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Tongue Tie – Bullard, TX

What Is Tongue Tie? What Causes It?

baby sticking out tongue

A common phrase defines anyone who is having trouble putting words together as being “tongue tied.” But did you know that tongue tie is an actual medical condition that is related to a structural defect in the mouth? This page explores what tongue tie is, what causes it, and how treatment from a qualified dentist in Bullard can help.

Tongue Tie Definition

child’s lingual frenulum

The lingual frenulum is a piece of tissue that connects the tongue to the floor of the mouth. In most people, the frenulum allows the tongue to have a free range of motion. In individuals with tongue tie, however, that piece of tissue is too short or thick to allow the tongue to move as it should.

Babies who are born with tongue tie can face a host of difficulties, including problems with breastfeeding. As a child grows, untreated tongue tie may lead to speech difficulties and oral myofunctional disorders, such as tongue thrust. Adults with tongue tie may habitually breathe through their mouth, suffer from dental problems, and find it challenging to eat certain textures.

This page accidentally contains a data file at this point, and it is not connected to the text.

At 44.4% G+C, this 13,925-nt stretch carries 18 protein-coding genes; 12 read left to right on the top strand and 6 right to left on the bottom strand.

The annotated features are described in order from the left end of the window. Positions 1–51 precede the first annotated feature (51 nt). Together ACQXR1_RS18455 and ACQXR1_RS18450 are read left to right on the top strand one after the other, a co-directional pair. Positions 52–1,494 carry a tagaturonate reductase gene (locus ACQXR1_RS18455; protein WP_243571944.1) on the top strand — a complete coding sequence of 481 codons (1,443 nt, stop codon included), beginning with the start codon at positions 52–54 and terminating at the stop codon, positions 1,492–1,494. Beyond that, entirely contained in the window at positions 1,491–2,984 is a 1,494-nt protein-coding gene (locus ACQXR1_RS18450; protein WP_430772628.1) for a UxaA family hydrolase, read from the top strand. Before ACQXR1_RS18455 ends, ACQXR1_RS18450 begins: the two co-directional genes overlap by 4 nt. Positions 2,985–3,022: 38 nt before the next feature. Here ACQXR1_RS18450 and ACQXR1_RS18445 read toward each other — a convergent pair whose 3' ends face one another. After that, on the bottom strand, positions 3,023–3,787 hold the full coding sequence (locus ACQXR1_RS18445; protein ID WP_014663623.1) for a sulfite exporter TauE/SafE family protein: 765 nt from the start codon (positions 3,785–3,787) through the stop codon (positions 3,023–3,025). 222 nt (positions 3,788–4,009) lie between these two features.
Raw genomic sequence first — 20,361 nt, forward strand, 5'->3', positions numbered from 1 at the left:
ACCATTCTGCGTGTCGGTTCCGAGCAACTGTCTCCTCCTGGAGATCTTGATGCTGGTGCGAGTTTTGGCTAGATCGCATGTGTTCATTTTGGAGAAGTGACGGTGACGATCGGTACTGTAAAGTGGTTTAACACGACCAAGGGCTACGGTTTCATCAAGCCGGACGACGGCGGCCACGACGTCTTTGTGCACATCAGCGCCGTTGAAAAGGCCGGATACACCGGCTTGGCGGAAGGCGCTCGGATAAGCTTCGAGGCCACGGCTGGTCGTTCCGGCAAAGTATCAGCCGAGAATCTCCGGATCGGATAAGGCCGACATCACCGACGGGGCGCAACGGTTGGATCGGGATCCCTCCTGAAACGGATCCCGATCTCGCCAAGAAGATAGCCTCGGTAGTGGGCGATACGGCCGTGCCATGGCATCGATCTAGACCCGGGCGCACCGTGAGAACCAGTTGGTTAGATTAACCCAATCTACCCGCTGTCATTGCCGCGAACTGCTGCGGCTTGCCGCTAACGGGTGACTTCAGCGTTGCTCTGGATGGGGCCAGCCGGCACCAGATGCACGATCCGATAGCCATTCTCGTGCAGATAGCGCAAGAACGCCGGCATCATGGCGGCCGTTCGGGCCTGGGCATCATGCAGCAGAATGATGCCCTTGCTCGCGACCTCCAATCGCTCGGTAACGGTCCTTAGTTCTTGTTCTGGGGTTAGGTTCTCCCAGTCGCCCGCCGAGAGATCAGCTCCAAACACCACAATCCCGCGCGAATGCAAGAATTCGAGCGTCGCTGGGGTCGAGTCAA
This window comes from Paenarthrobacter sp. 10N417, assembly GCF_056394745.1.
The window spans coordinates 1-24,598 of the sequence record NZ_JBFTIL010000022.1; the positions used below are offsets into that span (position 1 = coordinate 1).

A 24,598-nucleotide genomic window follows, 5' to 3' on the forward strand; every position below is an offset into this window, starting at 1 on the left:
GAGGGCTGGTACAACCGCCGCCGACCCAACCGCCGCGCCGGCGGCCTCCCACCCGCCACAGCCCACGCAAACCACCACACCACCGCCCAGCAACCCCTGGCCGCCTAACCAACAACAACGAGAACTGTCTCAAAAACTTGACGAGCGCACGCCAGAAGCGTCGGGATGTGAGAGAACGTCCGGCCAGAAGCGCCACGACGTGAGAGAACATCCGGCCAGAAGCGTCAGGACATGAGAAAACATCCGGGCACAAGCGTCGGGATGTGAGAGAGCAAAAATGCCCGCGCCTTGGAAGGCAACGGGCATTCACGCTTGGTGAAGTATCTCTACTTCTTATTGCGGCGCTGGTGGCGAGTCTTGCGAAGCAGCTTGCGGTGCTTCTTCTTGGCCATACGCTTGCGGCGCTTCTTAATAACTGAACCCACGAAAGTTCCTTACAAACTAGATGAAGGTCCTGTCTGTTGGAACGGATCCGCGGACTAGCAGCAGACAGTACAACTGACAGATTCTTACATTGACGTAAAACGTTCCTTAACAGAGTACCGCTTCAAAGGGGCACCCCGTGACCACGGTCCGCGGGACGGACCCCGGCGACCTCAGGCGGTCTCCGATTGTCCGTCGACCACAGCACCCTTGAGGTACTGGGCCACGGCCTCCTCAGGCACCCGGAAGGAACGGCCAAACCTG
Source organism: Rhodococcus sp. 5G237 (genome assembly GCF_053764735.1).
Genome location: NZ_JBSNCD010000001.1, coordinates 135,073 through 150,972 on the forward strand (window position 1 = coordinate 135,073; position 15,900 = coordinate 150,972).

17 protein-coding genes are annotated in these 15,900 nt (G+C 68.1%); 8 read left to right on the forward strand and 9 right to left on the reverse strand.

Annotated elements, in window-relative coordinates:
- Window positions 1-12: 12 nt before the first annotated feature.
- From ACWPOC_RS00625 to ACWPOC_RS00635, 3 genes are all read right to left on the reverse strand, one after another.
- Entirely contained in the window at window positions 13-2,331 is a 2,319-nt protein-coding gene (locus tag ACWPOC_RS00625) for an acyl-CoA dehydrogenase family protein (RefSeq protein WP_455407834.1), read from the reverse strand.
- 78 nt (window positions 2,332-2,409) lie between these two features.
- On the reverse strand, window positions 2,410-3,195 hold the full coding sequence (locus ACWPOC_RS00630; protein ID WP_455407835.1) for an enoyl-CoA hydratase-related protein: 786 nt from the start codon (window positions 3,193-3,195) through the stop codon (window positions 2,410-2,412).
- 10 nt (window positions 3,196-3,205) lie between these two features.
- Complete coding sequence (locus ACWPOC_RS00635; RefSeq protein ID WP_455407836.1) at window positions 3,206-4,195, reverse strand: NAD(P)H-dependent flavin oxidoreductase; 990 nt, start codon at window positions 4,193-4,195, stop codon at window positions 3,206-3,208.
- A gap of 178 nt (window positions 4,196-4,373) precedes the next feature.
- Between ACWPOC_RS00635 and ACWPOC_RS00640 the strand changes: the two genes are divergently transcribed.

What Causes Tongue Tie?

pregnancy checkup

In most fetuses, the lingual frenulum separates before birth so the baby’s tongue can move freely. In some cases, this separation does not occur, thus leading to tongue tie. There are no specific risk factors for tongue tie, although some research indicates that genetic factors are involved because tongue tie tends to run in families. It has also been noted that tongue tie occurs more frequently in boys than in girls.

There have even been studies that relate tongue tie to a folic acid deficiency in mothers. Regardless of whether a lack of folic acid is a specific cause of tongue tie, it remains an important nutrient for pregnant women who want to give their baby the best possible start in life.

Treating Tongue Tie

happy breastfeeding baby

The most common treatment for tongue tie is a lingual frenectomy. Dr. Tad Morgan uses a soft tissue laser for the procedure, which minimizes bleeding and pain. The procedure is quite simple, and babies are able — and encouraged — to breastfeed right after the surgery. Older individuals who undergo a frenectomy may need to have oral myofunctional therapy afterward to help them learn how to use their tongue properly.

If you suspect that your child is suffering from tongue tie in Bullard, contact our team today to schedule a consultation with Dr. Morgan.